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Posted: 2020-10-27 9:31:08

Victor Gruen designed shopping centers but he designed full utopian communities around them. And people were like, "we’re just cool with the shopping centers.” The ideas he had never got brought into fruition. — @kanyewest The ballad of Victor Gruen: https://t.co/qM0EUAOJcn https://t.co/gJXa1ouByn

From Web Smith (@web) at #(from:web) Tweets with Links
Originally published 2020 10 24
Attracting Silicon Valley to New Albany was a bet that is symbolic of a greater trend. Those Silicon Valley giants are as much a part of the commerce ecosystem as the drywall, steel beams, and concrete of the malls that span our country’s vast suburbs. But it isn’t the only culprit of today’s retail woes. In short, there isn’t enough demand (shoppers) to meet excess supply (stores). Retail real estate is permanently contracting. A recent headline from CNBC stated that “apparel retail earnings haven’t been this bad since the Great Recession. [1]” A capstone of all real estate developments, earnings are trading at recession levels despite a categorically booming economy.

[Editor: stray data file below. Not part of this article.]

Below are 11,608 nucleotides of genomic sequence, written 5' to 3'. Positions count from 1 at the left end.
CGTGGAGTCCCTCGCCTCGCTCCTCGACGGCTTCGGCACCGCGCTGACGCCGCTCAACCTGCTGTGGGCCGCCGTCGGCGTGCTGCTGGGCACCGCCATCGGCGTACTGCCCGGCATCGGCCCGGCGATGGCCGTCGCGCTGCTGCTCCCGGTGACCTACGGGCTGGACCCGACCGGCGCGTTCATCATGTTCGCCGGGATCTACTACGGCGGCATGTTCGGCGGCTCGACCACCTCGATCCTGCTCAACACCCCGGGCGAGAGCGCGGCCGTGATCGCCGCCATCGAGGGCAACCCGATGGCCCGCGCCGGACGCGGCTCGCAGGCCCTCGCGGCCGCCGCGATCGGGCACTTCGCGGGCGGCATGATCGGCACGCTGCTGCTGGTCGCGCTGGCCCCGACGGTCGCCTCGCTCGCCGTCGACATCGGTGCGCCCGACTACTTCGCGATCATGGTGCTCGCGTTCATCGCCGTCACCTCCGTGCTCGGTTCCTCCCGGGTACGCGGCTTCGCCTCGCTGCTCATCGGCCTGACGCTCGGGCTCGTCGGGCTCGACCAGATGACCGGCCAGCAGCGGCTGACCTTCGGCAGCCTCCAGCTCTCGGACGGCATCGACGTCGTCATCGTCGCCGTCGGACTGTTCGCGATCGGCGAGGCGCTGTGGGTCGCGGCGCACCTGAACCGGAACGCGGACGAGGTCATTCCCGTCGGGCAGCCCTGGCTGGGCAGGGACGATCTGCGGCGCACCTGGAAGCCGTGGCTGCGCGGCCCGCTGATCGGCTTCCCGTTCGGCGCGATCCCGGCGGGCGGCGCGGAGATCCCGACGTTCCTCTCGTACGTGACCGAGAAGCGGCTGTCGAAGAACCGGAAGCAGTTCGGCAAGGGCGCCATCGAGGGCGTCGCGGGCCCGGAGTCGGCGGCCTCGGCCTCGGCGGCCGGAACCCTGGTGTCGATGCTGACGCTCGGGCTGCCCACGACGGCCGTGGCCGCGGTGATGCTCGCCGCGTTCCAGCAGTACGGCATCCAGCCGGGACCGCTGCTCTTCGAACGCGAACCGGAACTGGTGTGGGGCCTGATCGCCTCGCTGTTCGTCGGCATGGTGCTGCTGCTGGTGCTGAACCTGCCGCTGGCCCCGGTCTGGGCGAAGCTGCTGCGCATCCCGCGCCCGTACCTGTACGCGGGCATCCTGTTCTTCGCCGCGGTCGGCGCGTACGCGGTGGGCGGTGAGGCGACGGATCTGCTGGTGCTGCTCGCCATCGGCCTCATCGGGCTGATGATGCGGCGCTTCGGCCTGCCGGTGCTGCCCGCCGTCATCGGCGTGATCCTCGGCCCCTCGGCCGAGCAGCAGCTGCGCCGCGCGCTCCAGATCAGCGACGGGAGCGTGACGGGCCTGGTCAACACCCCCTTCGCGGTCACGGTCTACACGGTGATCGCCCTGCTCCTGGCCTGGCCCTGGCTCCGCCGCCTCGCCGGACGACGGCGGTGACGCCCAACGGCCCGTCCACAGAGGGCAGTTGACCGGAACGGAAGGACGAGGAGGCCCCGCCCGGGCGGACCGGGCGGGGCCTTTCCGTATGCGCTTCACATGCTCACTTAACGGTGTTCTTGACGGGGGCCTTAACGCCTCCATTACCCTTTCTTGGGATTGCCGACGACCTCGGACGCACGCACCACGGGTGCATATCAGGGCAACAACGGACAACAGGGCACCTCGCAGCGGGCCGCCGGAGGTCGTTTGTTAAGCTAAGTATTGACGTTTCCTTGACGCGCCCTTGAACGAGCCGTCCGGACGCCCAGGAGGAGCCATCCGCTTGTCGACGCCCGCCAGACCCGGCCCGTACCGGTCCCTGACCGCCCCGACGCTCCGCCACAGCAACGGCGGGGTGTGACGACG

Today, multiple malls and shopping centers exist for every small suburb in America, designed and constructed with no expectation to achieve sustainable demand. Meanwhile, America is accelerating into urbanization with our growing GDP as the wind at its back. Direct-to-consumer brands are developing, eCommerce has grown to nearly 18% of all retail sales, and urban town centers are popping up – each taking cues from Gruen’s original vision. In a recent conversation with CNBC’s Lauren Thomas, Retail Metrics founder Ken Perkins said: These are all mall-based retailers experiencing traffic issues. According to Thomas, apparel mall retail profits are at recession levels. As of June, Macerich, Simon Properties, Kimco, Washington Prime Group, and Taubman properties are trading at five-year lows. This is inline with the numerous data points mentioned above. There aren’t enough viable challenger brands (DTC) to fill the 67,000+ store closures projected by 2026. So, it’s difficult to determine whether or not an American retail empire built on post-war consumerism, suburbanization, and accelerated depreciation will return to its former glory. But when we wonder how the “retail apocalypse” happened, look to 1954.
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